Xmas displays on public land

Every year we hear about challenges to citys’ using public land for religious displays. In my area, very Christians and fewer churches have outside displays of their own.

My questions is, Is it logical for Christians to complain that others are denying their right to display a creche on public property, when they don’t have one on their own lawns or on the church’s lawn?

If every Christian replaced his blow-up frosty or light-up sleigh and reindeer with a nativity scene, I can’t imagine that anyone would feel that the real meaning of Christmas wasn’t openly visible enough in their city.

When I was growing up there were all kind of Christmas religion items all over town. In the publis square, in pepoles lawns, at town hall, downtown main street. But then things started to take a turn. Some claim they are offended by the displays and site seperation of church and state. So what happened, the ones who say they were offended won. And as a result of that not only Christmas desplays aren’t allowed but all religious symbols are not allowed. The meaning of Christmas has been forgotten. Some stores won’t allow their employees to say Merry Christmas instead they have to say happy holiday but in response to that I say back to them “and Merry Christmas to you also.” But do I thank Christmas displays should be on public land? Well its public land and we are the public that pays for the land and if the majority wants the displays then the majority rules. So yes I believe the displays should be allowed on public land if the majority wants it.

You make good points in the OP. If more Christians would put their own heart and effort into showing the world what Christmas means to them, these discussions would be completely overshadowed.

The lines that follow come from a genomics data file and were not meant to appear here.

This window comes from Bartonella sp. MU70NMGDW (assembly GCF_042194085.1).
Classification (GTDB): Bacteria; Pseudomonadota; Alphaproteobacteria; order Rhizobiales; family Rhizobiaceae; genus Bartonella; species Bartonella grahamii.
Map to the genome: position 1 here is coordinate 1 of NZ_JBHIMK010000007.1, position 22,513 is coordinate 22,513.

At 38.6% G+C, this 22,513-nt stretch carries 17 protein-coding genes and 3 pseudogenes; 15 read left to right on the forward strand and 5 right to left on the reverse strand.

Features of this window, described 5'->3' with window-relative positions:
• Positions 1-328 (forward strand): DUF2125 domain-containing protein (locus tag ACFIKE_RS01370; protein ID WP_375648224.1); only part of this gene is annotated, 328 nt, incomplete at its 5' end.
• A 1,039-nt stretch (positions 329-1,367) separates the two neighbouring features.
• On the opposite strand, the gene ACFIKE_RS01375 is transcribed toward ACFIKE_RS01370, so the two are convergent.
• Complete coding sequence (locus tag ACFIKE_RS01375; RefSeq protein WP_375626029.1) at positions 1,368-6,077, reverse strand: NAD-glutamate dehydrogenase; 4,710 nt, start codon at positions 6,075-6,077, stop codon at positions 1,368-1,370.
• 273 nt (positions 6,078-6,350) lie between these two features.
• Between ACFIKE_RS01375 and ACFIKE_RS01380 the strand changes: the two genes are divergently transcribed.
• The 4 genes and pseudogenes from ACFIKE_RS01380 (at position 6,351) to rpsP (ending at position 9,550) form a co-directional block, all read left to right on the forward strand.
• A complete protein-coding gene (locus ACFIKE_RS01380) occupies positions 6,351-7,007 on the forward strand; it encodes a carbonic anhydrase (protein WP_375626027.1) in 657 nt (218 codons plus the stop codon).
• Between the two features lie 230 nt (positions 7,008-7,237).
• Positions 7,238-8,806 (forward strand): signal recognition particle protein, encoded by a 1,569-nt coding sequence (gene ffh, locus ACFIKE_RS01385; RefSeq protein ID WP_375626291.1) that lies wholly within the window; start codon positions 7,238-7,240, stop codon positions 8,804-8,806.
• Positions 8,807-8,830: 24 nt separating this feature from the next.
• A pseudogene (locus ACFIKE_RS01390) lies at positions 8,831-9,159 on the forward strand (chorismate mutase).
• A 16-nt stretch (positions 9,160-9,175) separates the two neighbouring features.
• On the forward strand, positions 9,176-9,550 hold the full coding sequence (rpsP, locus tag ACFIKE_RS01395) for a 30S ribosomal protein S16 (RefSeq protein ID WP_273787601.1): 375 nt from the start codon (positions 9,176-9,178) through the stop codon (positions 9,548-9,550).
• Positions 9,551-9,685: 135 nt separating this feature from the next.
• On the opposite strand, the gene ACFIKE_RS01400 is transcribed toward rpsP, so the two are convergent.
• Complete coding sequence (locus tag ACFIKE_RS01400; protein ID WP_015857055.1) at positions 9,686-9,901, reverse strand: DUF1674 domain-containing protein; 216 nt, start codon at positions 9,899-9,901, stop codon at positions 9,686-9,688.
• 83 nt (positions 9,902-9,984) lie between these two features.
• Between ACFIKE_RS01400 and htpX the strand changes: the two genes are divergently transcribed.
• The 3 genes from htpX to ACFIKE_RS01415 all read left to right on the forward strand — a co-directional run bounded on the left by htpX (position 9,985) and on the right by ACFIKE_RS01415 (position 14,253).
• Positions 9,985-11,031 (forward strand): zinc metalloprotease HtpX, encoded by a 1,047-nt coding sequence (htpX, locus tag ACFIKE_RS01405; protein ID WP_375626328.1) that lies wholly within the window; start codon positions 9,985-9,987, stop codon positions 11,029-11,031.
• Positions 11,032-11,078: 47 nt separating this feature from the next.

However, the issue of displays on public property is more one of politics and freedom than it is about religion. It’s the same thing with allowing the boy scouts to pray or any of the other issues that the supreme court has (only in recent times) thrown into contention.

The supreme court has chosen to replace “government of the people, by the people, for the people” with “government of the people, by the establishment of the elite, for the special interests of the establishment”.

Take for instance our public school funding. We the people are good enough when collecting taxes, but not good enough when disbursing the funds. The government happily takes money from Catholics, Baptists, Methodists, Episcopalians, Jews, Muslims, Wiccans, Agnostics and secularists. Then when they have to give the money back to educate the children they tell us “you can have this money only if you send your children to the secularist school”. The money came from “we the people” but “we the people” don’t get to decide. Same as with the funds “we the people” paid to build city hall.

The constitution says that the federal government will stay out of religion and leave it up to locals. But the supreme court conveniently “interpreted” that clause to say we must separate church and state (however they want such a separation to be carried out). This taking of power away from the people is what the contention is all about when it comes to local nativity displays or prayers of the Boy Scouts, etc.

A BIG AMEN on that.

Kalt, I tend to agree with you. Many christian churches don’t even have nativity scenes visible to the passerby. I also think that another point overlooked is not just decorations and displays, (outward signs) but the most important thing should be inward reality. Christians, be nice. It will show up larger to the non believer than the largest nativity scene. The real meaning of Christmas can not be in either displays of belief on the outside or just in living the faith from the inside but not showing it to anyone.
As that cute children’s sunday school song goes, This little light of mine, I’m gonna let it shine… If everyone did that, you would never need to spend so much money on multicolored twinkling, blinking lights.

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